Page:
My sifter is designed to fit over 2 recycling bins that I got at a giveaway (dead useful things, those).  If I don’t really need compost NOW, then I throw 3-4 forkfuls into the sifter every time I walk past and the chicken happily jump in to scratch and eat out all the worms.  The fines fall through the screen (3/8″ hardware cloth) And I dump the large pieces back out or into a bucket to add to a fruit tree guild- takes 5 minutes 2x a day.  Or If I really need compost- I do it myself with a fork.  I can get 2-3 wheel barrow loads of sifted compost this way every 2 months.


Meanwhile, the chickens get 25-100% (depending on where in the chip cycle I am- the worms take time to breed up) their protein needs from the worms and macro soil fauna they get from scratching in the chips.  Plus I get tons of high carbon compost (10-15 7 cu ft barrow loads per year) and all the chip mulch I need.

This compost is quite heavy on the Carbon end- PERFECT mixed with forest soil for starting trees and as fall applications in the vege gardens, but it will starve annuals of nitrogen if added in in the Spring or Summer.  So in that time frame, I either stockpile it, or more typically use it as a Carbon layer in my hot composting for seedy greens that need to be nuked (vs just run through the main chicken composting run). Weeds tend to get away from me with my travel schedule so I always seem to need to do a ‘hospital compost pile’ in late June.


And it works perfect for that- above is a 1 cu yard pile of Canda Thistle (GODS do I hate them) shredded -yes that’s an obscene amount of thistle-and mixed .5″ of Ramial compost to 3-4″ layer of thistle shreddings.

I am quite fond of this set up as it spreads the work over time- Other than the day I load/unload the trailer, the system never takes more than ~10 minutes a day several days a week and provides the chickens with a great source of animal protein, and keeps them entertained.  Our egg production goes up a bit when we have them on this system and we seem to have even oranger yolks.  Plus we always have hundreds of easily found worms for fishing or to prime a sheet mulch.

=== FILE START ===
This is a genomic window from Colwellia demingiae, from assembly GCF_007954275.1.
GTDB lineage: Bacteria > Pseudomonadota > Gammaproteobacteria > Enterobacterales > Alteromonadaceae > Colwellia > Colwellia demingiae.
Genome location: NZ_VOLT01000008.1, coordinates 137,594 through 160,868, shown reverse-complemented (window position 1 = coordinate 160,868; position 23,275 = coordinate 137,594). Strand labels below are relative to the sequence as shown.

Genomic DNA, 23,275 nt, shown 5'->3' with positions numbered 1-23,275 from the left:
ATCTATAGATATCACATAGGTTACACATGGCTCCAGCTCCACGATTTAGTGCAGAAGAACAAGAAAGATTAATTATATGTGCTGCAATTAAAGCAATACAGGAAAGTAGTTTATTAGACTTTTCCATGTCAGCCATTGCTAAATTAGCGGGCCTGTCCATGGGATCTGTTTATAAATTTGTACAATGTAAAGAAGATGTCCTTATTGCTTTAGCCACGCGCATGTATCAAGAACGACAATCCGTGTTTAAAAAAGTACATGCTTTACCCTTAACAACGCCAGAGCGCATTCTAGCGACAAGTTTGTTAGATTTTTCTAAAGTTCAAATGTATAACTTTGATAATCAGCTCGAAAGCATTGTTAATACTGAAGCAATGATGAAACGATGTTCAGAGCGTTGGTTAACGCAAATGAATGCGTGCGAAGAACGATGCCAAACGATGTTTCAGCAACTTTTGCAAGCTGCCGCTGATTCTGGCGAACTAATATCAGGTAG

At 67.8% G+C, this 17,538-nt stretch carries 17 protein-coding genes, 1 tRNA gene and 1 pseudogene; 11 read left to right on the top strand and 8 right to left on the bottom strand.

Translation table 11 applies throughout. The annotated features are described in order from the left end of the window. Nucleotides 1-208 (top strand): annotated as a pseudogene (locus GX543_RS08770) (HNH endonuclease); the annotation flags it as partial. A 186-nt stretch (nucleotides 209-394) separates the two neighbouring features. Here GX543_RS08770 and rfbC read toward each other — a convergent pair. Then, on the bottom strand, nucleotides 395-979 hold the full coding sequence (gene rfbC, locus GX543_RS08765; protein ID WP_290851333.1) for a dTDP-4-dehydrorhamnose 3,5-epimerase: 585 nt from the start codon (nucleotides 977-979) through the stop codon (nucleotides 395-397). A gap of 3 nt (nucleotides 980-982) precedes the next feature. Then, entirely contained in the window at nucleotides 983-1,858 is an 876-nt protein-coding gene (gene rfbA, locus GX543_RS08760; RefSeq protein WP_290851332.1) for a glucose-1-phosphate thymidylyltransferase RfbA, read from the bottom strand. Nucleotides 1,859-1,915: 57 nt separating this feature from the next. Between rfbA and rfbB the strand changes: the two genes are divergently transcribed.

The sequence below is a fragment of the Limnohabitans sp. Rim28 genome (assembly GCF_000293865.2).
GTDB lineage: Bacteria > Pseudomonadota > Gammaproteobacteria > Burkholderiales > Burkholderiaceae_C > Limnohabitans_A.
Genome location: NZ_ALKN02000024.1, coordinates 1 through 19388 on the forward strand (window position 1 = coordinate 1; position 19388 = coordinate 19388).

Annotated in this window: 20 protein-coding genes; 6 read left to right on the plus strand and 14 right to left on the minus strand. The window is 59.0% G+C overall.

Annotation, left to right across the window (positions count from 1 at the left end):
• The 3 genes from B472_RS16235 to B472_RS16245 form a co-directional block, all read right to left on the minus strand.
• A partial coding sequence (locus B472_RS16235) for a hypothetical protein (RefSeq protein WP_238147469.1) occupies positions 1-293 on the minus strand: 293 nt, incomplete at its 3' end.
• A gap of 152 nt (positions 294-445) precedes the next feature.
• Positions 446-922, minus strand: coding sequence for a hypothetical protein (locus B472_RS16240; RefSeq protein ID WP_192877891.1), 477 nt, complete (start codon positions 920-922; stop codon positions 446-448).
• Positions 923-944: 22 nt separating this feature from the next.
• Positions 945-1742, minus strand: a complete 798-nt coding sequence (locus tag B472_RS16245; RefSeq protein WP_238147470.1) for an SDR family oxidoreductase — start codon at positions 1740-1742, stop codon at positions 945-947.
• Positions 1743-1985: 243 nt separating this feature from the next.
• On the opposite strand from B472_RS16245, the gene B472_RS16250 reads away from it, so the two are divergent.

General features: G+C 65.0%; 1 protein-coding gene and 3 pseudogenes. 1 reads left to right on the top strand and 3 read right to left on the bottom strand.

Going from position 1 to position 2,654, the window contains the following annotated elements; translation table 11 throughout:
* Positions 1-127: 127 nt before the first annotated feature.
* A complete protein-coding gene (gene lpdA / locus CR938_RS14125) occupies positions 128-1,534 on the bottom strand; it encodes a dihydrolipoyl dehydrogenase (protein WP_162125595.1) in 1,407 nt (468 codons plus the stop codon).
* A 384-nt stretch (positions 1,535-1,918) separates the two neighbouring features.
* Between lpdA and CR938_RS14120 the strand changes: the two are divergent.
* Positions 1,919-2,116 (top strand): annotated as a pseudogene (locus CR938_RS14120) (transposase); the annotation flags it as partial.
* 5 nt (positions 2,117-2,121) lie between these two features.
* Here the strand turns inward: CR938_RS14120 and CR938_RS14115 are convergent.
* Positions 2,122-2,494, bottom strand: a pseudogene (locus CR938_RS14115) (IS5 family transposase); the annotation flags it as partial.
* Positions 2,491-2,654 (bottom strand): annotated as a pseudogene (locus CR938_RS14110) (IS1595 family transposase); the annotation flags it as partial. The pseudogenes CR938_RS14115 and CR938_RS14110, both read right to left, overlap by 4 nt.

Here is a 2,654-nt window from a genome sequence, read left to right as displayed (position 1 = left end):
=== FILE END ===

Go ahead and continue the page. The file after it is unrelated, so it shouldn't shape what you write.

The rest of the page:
Simple, multi function, and labor saving with mega outputs of fertility and food.

Be the Change.

-Rob

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Pit and Mound Gardening

Hang out in sustainability circles for any length of time and you will notice a distinct antipathy towards traditional vegetable gardening. It ruins the soil; it is dependent on inputs; it eschews perrenial plants. It is un-natural. And in most cases that is all true.  But there are some real truths that this attitude can gloss over.  First, annual vegetable gardens are wicked productive – easily a pound or more per sq ft.  Second, the vast majority of us are used to eating food grown in annual vegetable gardens and food habits are extremely difficult to change – they are a integral part of our living culture and that changes slowly;  I am much more likely to eat potatoes than skirret or sunchokes, no matter what the permaculture books tell me.  Third, its gonna take YEARS for your multi story permaculture forest garden to start producing much of anything.  For certain, eventually it will outpace your annual gardens in productivity, but that is a decade or more out.  Until then, the 25#’s of harvest per tomato plant is gonna make you and your larder a lot happier.